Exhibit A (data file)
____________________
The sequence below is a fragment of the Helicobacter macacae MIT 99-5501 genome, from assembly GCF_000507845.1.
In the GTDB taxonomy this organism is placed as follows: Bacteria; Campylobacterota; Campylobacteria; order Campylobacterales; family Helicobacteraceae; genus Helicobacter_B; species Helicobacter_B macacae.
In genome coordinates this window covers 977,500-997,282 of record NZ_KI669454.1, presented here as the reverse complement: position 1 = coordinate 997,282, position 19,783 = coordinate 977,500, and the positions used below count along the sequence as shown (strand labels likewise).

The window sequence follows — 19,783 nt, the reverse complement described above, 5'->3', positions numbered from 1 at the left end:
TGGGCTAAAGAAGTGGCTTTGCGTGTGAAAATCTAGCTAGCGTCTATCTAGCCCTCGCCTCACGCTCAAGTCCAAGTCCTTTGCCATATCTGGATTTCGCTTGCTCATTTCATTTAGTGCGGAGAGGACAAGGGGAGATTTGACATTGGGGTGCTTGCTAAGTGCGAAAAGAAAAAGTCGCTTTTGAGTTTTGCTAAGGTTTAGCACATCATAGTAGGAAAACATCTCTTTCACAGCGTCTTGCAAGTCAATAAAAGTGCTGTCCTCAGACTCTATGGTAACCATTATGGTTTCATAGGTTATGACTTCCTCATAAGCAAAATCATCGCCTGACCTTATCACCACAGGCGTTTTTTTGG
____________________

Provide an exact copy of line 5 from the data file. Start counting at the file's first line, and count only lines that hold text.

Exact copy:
TGGGCTAAAGAAGTGGCTTTGCGTGTGAAAATCTAGCTAGCGTCTATCTAGCCCTCGCCTCACGCTCAAGTCCAAGTCCTTTGCCATATCTGGATTTCGCTTGCTCATTTCATTTAGTGCGGAGAGGACAAGGGGAGATTTGACATTGGGGTGCTTGCTAAGTGCGAAAAGAAAAAGTCGCTTTTGAGTTTTGCTAAGGTTTAGCACATCATAGTAGGAAAACATCTCTTTCACAGCGTCTTGCAAGTCAATAAAAGTGCTGTCCTCAGACTCTATGGTAACCATTATGGTTTCATAGGTTATGACTTCCTCATAAGCAAAATCATCGCCTGACCTTATCACCACAGGCGTTTTTTTGG